View Full Version : How do you decontaminate a radioactive V bomber?

17th Dec 2012, 17:41
Just curious having noted from the recent book 'Out Of The Blue' that 2 x Victor SR's were used for radio active cloud penetration/sampling.

Agaricus bisporus
17th Dec 2012, 17:45
Er...wash it? How else?

The "V bomber" itself won't be "radioactive", it will just have contamination on it.

OK, you don't use a geiger counter to check for dirty spots when you wash a car, you just look for them. Some bits that won't come clean will need replacing but otherwise its much the same.

17th Dec 2012, 19:02
Forget the V-Bombers used for the A bomb test, I believe all V-Bomber cockpits are now "out of bounds" because of the (very slight) radioactivity from the luminous instruments and Health and Safety brigade now ban visitors from entering them.

17th Dec 2012, 19:09
Doesn't the Victor on display at R.A.F Elvington do taxi runs a couple of times a year?

Agaricus bisporus
17th Dec 2012, 19:40
I'd have thought the V force was built well into the age of electrically illuminated instruments. Certainly this fatuous bolleaux has been associated with some WWII types, the Duxford Lanc being one.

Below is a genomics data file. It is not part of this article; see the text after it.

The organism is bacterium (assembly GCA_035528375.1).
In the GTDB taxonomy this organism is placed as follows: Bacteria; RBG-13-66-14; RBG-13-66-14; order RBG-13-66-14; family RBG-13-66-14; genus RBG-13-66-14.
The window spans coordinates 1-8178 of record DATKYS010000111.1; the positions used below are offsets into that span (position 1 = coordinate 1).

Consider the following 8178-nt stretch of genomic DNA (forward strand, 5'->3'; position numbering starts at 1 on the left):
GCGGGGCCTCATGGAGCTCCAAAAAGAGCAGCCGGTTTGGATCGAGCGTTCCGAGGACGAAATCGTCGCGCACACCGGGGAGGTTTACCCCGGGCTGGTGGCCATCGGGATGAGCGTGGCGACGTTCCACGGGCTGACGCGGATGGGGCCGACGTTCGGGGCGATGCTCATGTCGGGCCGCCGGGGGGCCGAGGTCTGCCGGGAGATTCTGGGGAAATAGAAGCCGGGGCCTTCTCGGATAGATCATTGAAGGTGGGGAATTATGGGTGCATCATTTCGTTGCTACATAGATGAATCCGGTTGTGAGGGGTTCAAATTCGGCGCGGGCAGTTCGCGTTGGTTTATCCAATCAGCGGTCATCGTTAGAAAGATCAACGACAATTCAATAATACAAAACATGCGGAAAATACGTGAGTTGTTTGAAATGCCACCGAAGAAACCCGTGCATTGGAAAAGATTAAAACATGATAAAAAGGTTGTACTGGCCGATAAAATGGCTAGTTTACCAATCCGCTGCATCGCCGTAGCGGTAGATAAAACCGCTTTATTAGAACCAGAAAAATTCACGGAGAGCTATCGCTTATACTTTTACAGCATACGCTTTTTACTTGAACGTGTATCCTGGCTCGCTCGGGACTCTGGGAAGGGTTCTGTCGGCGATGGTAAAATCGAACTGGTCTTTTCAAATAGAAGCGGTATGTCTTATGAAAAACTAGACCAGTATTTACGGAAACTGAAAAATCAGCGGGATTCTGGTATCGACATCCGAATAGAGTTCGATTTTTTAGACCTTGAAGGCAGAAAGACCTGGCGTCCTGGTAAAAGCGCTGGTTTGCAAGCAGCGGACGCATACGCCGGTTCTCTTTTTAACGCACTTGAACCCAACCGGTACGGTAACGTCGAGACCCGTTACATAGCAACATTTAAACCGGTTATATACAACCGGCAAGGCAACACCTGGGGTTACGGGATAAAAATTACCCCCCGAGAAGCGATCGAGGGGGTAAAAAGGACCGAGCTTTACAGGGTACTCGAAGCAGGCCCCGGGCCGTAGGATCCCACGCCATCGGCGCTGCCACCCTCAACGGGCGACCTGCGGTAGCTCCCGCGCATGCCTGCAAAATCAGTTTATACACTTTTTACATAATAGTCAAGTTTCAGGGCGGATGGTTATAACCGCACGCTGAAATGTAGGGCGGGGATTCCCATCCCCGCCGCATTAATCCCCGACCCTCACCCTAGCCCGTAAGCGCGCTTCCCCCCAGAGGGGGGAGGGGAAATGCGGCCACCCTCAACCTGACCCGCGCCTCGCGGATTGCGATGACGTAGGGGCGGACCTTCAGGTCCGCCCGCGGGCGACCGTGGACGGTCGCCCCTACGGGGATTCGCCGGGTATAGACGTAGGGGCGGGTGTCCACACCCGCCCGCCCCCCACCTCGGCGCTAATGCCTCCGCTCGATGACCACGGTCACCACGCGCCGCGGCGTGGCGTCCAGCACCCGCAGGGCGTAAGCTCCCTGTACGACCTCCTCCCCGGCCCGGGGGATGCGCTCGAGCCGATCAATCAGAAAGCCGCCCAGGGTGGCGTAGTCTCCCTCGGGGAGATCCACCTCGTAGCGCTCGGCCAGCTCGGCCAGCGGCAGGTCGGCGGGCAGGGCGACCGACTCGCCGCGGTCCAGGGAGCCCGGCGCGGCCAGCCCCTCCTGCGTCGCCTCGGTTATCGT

It is deeply depressing that people so fundamentally ignorant of the facts can be allowed to make such idiotic decisions, Beta radiation is stopped by a sheet of paper or a few centimetres of air. No way it can get through the glass face of an instrument.

Who gives these oxygen thieves their worthless jobs?

17th Dec 2012, 20:38
I'm not qualified to comment on the main thrust of this thread but, for the sake of accuracy, I should point out that A B's description of the penetrating power of beta radiation is wrong. It is alpha radiation that can be stopped by a sheet of paper or a few centimetres of air. By comparison, it would require a few millimetres of aluminium, for instance, to stop beta radiation.


Agaricus bisporus
17th Dec 2012, 21:07
Well, as I've been caught in flagrante spouting bolleaux here is a clip from the dreaded HSE on the very subject to make amends.

Recent inspection activity in the aerospace and industrial radiography industry has revealed that those engaged in the restoration of vintage civil and military aircraft are largely unaware of the radiological risks involved in their work.

Many aircraft, but mainly those built before circa 1950, have instrument dials luminised with radium paint. Dose rates on contact with these instruments can sometimes exceed 200 μSv h-1 β/γ (e.g. Seafire fuel gauge) and dose rates in the pilot's position may be as high as 15 μSv h-1 β/γ (e.g. North American Harvard). If the instruments are taken apart there may also be a significant contamination risk and, in enclosed cockpits or storage areas, radon exposure may be significant.